2) Jake Bean
His assessment was the opposite. After a run of mostly solid games defensively and even better offensively, Bean had a tough night. He let Yanni Gourde walk right off the far wall and past him with no body contact or obstruction of any kind. Bean was also beaten at the defensive blue line resulting in a Lightning player walking in alone. Couple the bigger errors with a couple smaller ones, and Bean had a rough night. But in total, he has been a positive, so I hope Brind’Amour keeps him in the lineup partly just to show that he has some margin for error as he grows.
3) Best against best
As noted in my preview, the Hurricanes lost the best against best battle in Monday’s loss and lost that battle again by a wide margin on Wednesday. Sebastian Aho and Andrei Svechnikov both looked frustrated at time and were unnoticeable until very late in the game when they did muster a few chances but no goals. I thought Victor Hedman was the best player on the ice. He went full Joni Pitkanen carrying the puck around at will. The Lightning seemed to make a concerted to make space at the top of the offensive zone and also set a few (maybe legal?) picks for Hedman and Sergachev to carry the puck in the offensive zone. Hedman generated chances offensively and also played a major role in shutting down the Canes best players.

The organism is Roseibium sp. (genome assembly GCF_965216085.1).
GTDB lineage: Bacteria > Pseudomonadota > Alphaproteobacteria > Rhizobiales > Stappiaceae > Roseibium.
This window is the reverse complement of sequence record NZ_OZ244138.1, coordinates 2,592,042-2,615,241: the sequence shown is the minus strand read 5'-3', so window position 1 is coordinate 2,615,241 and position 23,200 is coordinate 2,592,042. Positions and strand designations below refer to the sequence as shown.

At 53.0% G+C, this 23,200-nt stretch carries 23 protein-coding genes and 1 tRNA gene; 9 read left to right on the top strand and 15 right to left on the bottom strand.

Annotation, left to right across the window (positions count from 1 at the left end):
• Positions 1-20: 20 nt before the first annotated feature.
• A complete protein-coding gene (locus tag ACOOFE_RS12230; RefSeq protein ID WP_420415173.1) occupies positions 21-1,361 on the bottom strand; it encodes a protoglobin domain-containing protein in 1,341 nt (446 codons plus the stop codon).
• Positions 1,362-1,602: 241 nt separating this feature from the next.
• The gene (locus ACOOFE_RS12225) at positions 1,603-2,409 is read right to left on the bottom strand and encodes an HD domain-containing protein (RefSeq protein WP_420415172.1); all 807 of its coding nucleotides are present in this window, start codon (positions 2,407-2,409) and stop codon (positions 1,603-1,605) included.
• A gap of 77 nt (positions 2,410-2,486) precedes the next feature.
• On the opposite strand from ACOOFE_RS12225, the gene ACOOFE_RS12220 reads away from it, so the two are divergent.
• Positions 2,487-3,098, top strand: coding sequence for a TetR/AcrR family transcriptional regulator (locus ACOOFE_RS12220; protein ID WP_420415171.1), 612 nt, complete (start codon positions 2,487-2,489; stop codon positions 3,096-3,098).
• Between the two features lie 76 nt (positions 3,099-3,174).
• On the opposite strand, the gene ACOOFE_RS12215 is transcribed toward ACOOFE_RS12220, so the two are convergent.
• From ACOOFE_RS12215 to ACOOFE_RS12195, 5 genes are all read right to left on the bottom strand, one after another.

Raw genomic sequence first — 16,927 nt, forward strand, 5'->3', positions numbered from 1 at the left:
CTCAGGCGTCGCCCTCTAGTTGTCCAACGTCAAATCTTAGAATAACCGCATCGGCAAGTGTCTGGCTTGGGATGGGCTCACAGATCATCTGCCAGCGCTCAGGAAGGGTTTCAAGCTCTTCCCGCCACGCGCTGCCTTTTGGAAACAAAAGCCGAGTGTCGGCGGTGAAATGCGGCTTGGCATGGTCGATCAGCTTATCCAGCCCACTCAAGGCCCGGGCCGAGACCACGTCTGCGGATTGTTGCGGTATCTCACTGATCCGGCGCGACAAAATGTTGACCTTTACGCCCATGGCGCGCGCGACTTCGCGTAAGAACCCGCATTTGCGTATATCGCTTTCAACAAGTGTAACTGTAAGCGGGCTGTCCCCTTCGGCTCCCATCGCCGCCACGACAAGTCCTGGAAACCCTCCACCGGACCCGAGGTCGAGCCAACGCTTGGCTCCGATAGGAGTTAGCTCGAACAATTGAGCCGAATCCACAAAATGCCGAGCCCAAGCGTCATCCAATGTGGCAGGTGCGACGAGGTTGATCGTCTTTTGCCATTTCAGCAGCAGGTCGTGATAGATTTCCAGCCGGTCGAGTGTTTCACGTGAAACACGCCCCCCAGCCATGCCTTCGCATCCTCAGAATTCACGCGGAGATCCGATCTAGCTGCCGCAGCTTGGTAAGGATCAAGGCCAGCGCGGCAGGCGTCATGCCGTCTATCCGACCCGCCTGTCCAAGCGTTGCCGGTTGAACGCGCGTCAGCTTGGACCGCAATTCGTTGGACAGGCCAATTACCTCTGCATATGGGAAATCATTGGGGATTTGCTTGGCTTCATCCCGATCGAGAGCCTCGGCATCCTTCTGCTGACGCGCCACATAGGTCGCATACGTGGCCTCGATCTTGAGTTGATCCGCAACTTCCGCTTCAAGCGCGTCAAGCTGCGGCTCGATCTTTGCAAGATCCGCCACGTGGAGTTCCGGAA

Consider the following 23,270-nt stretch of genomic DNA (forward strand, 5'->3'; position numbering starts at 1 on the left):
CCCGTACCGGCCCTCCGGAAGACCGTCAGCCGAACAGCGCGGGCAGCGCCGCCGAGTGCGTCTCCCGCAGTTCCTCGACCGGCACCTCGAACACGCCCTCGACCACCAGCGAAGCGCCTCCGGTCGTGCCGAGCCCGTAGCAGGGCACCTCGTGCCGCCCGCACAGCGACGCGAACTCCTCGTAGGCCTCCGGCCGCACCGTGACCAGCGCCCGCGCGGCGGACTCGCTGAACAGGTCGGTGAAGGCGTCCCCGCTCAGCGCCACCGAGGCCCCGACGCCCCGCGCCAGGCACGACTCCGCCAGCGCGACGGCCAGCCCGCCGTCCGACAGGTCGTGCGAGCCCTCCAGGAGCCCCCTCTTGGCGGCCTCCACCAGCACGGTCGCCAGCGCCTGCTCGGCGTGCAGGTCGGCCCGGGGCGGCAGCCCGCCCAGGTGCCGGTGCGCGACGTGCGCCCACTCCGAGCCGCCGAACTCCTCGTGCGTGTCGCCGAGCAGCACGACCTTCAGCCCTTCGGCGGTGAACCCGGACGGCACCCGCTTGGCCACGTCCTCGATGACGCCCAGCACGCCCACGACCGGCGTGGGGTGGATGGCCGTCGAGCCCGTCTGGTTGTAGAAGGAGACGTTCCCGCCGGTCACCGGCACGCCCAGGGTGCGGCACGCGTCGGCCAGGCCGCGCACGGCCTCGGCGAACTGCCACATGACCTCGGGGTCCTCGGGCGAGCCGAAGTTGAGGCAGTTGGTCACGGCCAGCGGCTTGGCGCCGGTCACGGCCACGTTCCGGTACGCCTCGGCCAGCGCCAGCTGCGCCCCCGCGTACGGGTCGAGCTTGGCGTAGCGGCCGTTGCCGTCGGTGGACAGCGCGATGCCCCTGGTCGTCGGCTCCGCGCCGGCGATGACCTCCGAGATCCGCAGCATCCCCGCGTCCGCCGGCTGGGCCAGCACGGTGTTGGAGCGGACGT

4) Xs and Os — The forecheck and pressure on the first pass